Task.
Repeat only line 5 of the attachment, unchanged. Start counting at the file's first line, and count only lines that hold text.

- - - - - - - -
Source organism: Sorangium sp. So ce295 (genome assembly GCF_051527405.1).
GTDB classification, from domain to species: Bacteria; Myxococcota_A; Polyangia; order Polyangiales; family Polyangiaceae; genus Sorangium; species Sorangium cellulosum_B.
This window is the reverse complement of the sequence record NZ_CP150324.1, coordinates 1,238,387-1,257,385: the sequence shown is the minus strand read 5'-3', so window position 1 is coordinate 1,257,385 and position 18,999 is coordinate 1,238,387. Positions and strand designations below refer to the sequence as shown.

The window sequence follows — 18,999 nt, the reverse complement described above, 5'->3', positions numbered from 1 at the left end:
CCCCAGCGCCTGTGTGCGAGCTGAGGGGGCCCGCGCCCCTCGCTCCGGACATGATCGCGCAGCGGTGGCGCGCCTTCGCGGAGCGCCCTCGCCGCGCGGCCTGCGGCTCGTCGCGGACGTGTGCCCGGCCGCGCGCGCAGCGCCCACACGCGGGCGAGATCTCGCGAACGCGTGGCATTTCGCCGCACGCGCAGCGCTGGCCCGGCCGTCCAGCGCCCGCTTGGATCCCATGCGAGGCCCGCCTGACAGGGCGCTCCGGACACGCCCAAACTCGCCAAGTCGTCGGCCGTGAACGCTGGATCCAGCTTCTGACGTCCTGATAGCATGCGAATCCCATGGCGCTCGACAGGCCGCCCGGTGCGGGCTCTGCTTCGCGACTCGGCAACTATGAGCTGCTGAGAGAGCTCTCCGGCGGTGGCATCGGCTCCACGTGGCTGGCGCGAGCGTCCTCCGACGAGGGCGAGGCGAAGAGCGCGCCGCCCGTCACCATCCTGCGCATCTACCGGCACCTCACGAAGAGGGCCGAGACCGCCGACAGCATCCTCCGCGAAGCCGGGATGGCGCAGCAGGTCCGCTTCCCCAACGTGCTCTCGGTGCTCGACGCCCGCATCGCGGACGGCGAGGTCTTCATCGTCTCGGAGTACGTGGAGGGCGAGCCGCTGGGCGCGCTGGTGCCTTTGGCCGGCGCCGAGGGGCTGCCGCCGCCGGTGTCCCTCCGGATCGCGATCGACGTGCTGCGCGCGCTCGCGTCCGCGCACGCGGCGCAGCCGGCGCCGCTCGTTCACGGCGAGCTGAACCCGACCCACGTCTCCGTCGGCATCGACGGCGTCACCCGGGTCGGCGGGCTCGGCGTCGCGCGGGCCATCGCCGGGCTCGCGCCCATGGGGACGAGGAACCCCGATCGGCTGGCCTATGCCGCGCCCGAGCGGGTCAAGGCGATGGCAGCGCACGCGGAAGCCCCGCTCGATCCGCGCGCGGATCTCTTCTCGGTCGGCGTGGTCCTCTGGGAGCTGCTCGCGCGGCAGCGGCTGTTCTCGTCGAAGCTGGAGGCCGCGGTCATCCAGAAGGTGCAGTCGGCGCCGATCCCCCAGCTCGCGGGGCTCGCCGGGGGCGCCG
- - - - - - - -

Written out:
CCCCAGCGCCTGTGTGCGAGCTGAGGGGGCCCGCGCCCCTCGCTCCGGACATGATCGCGCAGCGGTGGCGCGCCTTCGCGGAGCGCCCTCGCCGCGCGGCCTGCGGCTCGTCGCGGACGTGTGCCCGGCCGCGCGCGCAGCGCCCACACGCGGGCGAGATCTCGCGAACGCGTGGCATTTCGCCGCACGCGCAGCGCTGGCCCGGCCGTCCAGCGCCCGCTTGGATCCCATGCGAGGCCCGCCTGACAGGGCGCTCCGGACACGCCCAAACTCGCCAAGTCGTCGGCCGTGAACGCTGGATCCAGCTTCTGACGTCCTGATAGCATGCGAATCCCATGGCGCTCGACAGGCCGCCCGGTGCGGGCTCTGCTTCGCGACTCGGCAACTATGAGCTGCTGAGAGAGCTCTCCGGCGGTGGCATCGGCTCCACGTGGCTGGCGCGAGCGTCCTCCGACGAGGGCGAGGCGAAGAGCGCGCCGCCCGTCACCATCCTGCGCATCTACCGGCACCTCACGAAGAGGGCCGAGACCGCCGACAGCATCCTCCGCGAAGCCGGGATGGCGCAGCAGGTCCGCTTCCCCAACGTGCTCTCGGTGCTCGACGCCCGCATCGCGGACGGCGAGGTCTTCATCGTCTCGGAGTACGTGGAGGGCGAGCCGCTGGGCGCGCTGGTGCCTTTGGCCGGCGCCGAGGGGCTGCCGCCGCCGGTGTCCCTCCGGATCGCGATCGACGTGCTGCGCGCGCTCGCGTCCGCGCACGCGGCGCAGCCGGCGCCGCTCGTTCACGGCGAGCTGAACCCGACCCACGTCTCCGTCGGCATCGACGGCGTCACCCGGGTCGGCGGGCTCGGCGTCGCGCGGGCCATCGCCGGGCTCGCGCCCATGGGGACGAGGAACCCCGATCGGCTGGCCTATGCCGCGCCCGAGCGGGTCAAGGCGATGGCAGCGCACGCGGAAGCCCCGCTCGATCCGCGCGCGGATCTCTTCTCGGTCGGCGTGGTCCTCTGGGAGCTGCTCGCGCGGCAGCGGCTGTTCTCGTCGAAGCTGGAGGCCGCGGTCATCCAGAAGGTGCAGTCGGCGCCGATCCCCCAGCTCGCGGGGCTCGCCGGGGGCGCCG